View MrsN's profile


987 posts in 4129 days

#8 posted 06-10-2010 07:11 PM

as others have said, 2×4’s are rarely straight or true anywhere on the board. They also tend to have a lot of internal stress, the cut will try to close up on the blade in almost every cut you make. I once cut about 1/2 inch off a 2×4 and the little piece twisted into a corkscrew.
Look for the straightest board you can find, and you may even consider planing or sanding the board so it has a true surface.

View reggiek's profile


2240 posts in 3874 days

#9 posted 06-10-2010 07:15 PM

I usually rip all construction grade lumber on my Bosch job saw. I won’t use my TS with a WWII on it as the pitch and roll of doug fir (most 2X4’s are made of this) causes the blade to get clogged and to heat. It is funny to say as this wood is not the densest or hardest that I cut…..but it seems to be the messiest and contains a LOT of pitch. I would recommend a Dewalt 20 tooth or a Diablo rip blade 20t….those are what I use on my job saw…and it gets the job done everytime.

-- Woodworking.....My small slice of heaven!

View rockom's profile


134 posts in 4475 days

#10 posted 06-10-2010 07:36 PM

Rip both sides….

I’m about read to start a project using dimensional lumber. The plans recommend ripping 1/8” of one edge, and then run that cut edge against the fence when ripping to your final width. This way you have a full flat edge against the fence when you’re removing more than 1/8” off the other side.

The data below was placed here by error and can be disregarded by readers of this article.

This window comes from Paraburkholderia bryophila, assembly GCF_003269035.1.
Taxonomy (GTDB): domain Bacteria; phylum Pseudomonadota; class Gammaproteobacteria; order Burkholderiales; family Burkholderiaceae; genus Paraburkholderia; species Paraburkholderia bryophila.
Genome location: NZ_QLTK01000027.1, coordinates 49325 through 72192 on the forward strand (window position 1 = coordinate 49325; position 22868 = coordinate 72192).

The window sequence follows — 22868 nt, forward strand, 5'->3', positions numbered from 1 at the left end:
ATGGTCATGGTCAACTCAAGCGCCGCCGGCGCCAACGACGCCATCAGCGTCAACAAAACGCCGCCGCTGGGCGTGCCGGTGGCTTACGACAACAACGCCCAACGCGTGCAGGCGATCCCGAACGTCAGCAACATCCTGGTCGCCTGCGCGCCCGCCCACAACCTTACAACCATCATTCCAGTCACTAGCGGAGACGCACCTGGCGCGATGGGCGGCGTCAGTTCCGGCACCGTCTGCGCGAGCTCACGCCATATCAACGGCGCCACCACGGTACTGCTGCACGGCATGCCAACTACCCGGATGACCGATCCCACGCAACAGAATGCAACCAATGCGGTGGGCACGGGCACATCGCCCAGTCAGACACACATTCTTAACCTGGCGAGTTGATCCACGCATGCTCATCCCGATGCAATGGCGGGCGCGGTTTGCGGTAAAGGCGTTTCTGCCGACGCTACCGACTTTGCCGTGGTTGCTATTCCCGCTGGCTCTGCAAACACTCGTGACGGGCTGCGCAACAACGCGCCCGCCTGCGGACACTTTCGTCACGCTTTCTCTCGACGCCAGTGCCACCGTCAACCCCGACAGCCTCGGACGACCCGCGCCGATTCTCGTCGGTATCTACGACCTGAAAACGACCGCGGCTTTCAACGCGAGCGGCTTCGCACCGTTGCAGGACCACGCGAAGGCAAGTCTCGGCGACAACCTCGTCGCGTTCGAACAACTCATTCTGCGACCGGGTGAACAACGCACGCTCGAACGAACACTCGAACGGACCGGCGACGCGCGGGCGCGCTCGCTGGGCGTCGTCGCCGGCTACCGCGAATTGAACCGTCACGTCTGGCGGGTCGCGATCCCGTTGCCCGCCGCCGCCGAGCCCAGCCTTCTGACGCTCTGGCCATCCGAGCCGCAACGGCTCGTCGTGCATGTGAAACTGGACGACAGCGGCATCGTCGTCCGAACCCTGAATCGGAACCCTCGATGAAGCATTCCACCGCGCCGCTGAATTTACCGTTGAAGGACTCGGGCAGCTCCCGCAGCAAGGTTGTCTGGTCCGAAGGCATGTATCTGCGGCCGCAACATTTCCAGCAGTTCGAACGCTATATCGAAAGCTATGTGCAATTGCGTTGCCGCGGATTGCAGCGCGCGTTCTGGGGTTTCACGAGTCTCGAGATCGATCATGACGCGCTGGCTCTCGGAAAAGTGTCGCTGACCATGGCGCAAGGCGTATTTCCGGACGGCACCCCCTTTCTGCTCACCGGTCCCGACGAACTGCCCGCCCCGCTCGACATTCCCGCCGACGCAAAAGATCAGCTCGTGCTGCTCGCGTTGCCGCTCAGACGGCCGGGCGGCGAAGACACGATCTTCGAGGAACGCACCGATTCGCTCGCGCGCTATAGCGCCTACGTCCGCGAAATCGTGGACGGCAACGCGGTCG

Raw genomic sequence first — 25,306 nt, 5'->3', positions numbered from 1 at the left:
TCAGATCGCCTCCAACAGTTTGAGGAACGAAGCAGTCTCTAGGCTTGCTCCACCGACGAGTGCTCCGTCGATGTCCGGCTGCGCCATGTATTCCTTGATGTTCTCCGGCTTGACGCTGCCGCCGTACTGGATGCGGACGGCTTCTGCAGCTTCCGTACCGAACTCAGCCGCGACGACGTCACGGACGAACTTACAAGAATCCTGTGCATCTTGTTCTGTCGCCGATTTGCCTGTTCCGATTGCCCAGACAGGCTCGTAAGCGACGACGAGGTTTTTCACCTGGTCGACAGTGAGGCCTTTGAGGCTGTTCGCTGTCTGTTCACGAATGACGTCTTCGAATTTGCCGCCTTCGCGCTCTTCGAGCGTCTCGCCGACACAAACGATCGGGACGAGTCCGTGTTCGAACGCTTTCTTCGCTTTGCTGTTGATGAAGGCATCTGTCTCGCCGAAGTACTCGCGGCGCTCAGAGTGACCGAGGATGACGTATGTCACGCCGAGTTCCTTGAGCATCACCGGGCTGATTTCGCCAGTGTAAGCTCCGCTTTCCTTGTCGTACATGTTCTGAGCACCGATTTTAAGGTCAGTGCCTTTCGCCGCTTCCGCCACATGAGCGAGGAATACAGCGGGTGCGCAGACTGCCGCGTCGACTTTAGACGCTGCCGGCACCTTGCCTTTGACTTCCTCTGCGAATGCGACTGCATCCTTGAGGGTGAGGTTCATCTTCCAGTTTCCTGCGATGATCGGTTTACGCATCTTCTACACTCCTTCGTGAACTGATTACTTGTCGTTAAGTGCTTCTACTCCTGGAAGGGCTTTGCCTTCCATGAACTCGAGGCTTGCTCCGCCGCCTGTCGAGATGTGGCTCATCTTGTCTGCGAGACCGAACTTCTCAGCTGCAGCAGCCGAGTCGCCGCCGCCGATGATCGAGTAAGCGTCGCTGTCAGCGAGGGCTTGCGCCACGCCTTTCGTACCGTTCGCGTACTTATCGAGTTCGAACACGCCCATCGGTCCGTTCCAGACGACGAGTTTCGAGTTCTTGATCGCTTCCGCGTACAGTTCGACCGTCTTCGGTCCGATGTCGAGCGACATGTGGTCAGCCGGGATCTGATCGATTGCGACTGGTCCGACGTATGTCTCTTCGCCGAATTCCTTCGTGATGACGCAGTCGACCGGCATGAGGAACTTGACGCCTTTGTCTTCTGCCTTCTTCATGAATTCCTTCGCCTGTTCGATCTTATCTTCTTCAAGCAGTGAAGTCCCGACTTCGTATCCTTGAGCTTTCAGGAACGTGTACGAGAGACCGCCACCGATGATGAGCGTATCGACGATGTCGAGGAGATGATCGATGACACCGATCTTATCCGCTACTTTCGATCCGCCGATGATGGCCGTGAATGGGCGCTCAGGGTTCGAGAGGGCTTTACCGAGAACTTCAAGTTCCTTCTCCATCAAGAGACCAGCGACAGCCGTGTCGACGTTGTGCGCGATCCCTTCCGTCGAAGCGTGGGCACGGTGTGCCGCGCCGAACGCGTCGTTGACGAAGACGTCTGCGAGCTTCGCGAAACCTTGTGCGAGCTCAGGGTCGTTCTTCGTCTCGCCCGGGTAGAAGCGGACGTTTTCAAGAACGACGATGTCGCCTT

-- -> Malta, IL -<

View kennyd's profile


103 posts in 3603 days

#11 posted 06-11-2010 05:44 AM

If the saw blade is lifting the work piece up clamp a feather board to your fence to hold it down. In addition, I’ve found that using a standard kerf blade, not a thin kerf blade helps a lot to reduce binding when cutting 2x materials.

Good luck and be careful!

-- Kenny... The man who needs a tool he doesn't have is already paying for it.

View tommyd's profile


77 posts in 3736 days

#12 posted 06-11-2010 08:01 AM

I have ripped several with no problems .just go slow and make sure you are using a splitter and even than it might be binding on the splitter if so but a wood wedge on back side of splitter into the ripped portion of the 2×4 to keep it from binding.

-- Life is too short for negative drama & petty things. So laugh insanely, love truly and forgive quickly!

View ajosephg's profile


1881 posts in 4165 days

#13 posted 06-11-2010 12:59 PM

I start at the store by selecting 2×4’s that are quarter cut (vertical rings) with no twist or bowing.

Then I surface plane them down to 1.25 inches thick which removes most of the rounded corners. After that I rip 1/8 inch off one side, followed by 1/8 inch off the other ending up with a 1.25×3.25 board. By ripping only what is actually only the thickness of the blade you don’t have any problems with binding. (I also use a feather board to keep the stock tight against the fence.)

If there is a need for other widths, for example 2 inches, I’d start with a 2×6 or 2×12 as has already been mentioned – also preselecting to only get boards that are quarter sawn.

-- Joe

View poopiekat's profile


4559 posts in 4338 days

#14 posted 06-11-2010 02:35 PM

Why turn a $2.40 board into a $1.75 board?

-- Einstein: "The intuitive mind is a sacred gift, and the rational mind is a faithful servant. We have created a society that honors the servant and has forgotten the gift." I'm Poopiekat!!

View Sawkerf's profile


1730 posts in 3672 days

#15 posted 06-11-2010 02:52 PM

How high do you set your blade for these cuts? I’ve noticed that I sometimes get “climbing” unless I’m using a rip blade (23 teeth), and set the blade height so the gullets clear the board.

-- Adversity doesn't build reveals it.